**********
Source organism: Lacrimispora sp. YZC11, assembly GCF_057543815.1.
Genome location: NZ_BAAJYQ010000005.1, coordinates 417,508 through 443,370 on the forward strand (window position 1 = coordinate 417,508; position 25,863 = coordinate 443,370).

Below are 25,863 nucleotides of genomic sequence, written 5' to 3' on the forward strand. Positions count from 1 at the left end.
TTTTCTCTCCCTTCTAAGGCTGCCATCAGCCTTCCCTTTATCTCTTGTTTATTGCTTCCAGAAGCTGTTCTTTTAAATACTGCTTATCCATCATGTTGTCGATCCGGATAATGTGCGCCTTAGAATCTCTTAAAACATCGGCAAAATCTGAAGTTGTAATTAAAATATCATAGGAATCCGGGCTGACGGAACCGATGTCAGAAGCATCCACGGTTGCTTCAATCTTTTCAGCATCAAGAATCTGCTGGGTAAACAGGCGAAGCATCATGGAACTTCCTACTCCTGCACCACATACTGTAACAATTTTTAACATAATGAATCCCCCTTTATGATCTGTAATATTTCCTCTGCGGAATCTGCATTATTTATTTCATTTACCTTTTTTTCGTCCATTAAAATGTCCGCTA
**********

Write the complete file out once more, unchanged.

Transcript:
Source organism: Lacrimispora sp. YZC11, assembly GCF_057543815.1.
Genome location: NZ_BAAJYQ010000005.1, coordinates 417,508 through 443,370 on the forward strand (window position 1 = coordinate 417,508; position 25,863 = coordinate 443,370).

Below are 25,863 nucleotides of genomic sequence, written 5' to 3' on the forward strand. Positions count from 1 at the left end.
TTTTCTCTCCCTTCTAAGGCTGCCATCAGCCTTCCCTTTATCTCTTGTTTATTGCTTCCAGAAGCTGTTCTTTTAAATACTGCTTATCCATCATGTTGTCGATCCGGATAATGTGCGCCTTAGAATCTCTTAAAACATCGGCAAAATCTGAAGTTGTAATTAAAATATCATAGGAATCCGGGCTGACGGAACCGATGTCAGAAGCATCCACGGTTGCTTCAATCTTTTCAGCATCAAGAATCTGCTGGGTAAACAGGCGAAGCATCATGGAACTTCCTACTCCTGCACCACATACTGTAACAATTTTTAACATAATGAATCCCCCTTTATGATCTGTAATATTTCCTCTGCGGAATCTGCATTATTTATTTCATTTACCTTTTTTTCGTCCATTAAAATGTCCGCTA